PO: I just remember being so happy. It wasn't that I was relieved that it was over, it was that I was happy that for once in my career. Never again did I just focus on one specific thing for a number of months and then just deliver it. And it's so sad that I cant just remind myself: if you just concentrate on one thing, it comes out really really well. Because I am openly proud of that special, not in a bragging way, but it was something that I really wanted to do and I did it exactly the way I wanted to do it. I just remember that is what I felt and unfortunately it's a feeling that I have allowed myself to forget.
On May 14, 2007, over thirteen million television sets tuned in to say goodbye to the series finale of The King Of Queens for a send off episode called 'China Syndrome,' written by the show's creator Michael Creighton, the same saint responsible for providing almost a decade of financial security and drama school for the young Oswalt after catching the comic's aforementioned HBO special.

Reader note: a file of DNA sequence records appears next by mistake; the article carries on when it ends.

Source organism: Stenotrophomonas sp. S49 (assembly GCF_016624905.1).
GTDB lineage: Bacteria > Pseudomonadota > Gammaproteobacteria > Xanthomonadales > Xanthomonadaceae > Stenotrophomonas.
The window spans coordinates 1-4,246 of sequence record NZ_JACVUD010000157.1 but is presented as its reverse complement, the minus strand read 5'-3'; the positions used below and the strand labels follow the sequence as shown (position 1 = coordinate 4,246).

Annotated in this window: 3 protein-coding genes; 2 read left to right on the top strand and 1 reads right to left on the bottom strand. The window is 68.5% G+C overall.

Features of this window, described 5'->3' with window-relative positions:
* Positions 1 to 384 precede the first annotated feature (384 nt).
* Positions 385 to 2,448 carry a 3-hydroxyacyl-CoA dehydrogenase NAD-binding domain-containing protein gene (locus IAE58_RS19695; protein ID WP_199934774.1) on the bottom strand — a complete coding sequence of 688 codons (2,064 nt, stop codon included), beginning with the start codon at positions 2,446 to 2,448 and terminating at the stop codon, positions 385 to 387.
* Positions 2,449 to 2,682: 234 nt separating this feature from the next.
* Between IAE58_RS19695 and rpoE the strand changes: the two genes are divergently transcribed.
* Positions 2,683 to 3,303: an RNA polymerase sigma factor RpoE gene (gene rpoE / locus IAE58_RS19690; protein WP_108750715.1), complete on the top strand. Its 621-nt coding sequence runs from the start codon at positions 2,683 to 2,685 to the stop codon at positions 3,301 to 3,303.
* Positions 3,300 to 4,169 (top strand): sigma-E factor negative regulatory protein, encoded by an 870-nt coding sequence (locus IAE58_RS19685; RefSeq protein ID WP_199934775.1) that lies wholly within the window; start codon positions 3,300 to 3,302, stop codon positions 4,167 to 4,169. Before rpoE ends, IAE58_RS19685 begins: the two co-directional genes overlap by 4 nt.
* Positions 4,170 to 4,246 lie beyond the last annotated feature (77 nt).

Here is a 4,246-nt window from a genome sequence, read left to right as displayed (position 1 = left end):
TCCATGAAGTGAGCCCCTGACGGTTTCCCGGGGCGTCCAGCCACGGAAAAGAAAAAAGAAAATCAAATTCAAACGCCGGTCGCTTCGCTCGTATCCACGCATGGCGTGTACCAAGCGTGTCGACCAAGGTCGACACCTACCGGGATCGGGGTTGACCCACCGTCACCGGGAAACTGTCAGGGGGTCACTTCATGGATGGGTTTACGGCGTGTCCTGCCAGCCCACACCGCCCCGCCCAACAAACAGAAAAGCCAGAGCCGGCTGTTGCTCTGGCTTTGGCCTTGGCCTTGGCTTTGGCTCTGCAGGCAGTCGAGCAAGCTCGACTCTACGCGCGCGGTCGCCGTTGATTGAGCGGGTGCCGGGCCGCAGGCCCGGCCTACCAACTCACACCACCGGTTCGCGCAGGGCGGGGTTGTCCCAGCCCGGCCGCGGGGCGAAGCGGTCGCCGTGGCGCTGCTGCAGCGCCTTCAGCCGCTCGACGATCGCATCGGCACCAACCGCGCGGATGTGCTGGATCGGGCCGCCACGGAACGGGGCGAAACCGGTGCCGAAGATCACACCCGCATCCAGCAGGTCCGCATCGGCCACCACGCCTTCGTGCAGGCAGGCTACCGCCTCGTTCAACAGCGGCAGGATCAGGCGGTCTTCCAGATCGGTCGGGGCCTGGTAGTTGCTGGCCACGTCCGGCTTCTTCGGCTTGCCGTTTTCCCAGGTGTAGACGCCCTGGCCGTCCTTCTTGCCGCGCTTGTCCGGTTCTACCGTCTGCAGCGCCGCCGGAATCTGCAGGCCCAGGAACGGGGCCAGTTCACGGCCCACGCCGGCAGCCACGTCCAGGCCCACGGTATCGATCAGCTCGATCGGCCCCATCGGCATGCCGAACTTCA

A: On your website you posted a nice goodbye to The King Of Queens. That must have been a warm sendoff.
PO: It was great. That show, having been on the air for nine years, we really lucked out. We didn't think we would be on the air for nine years like that. And for the creator to get to finish the show the way he wanted and to bring it home in whatever way he felt, that must have felt really good. That was nine years of his life and nine years of something that he created. That's got to feel great.
JA: What kind of polish did you walk away from The King Of Queens? I'm sure you aren't the same now coming out of it as you were going into it.
PO: Oh yeah. Just from getting to work with Kevin James and Jerry Stiller and the whole cast and the director Rob Schiller, I learned how to act. I didn't know how to act when I got that job. I went from atrocious to merely competent. Not a bad arc.
JA: I smell a new bumper sticker.
PO: Yeah. Atrocious to competent in under a decade.
In 2004 Patton Oswalt nailed a comedy killing triple play. Sub Pop released his debut ha-ha disc Feelin' Kinda Patton and Comedy Central captured his one-hour special No Reason To Complain which was then pressed onto DVD. 2004 was also the year the acerbic Oswalt cleverly developed the idea for a cheaper, more compact, punk rock circus of laughs called The Comedians Of Comedy which has become a financially successful and artistically gratifying tour, television series and independent film.
JA: Not only is 2007 a huge year for you but 2004 was also a monster one as well. You seem to be in the orifices of the different media.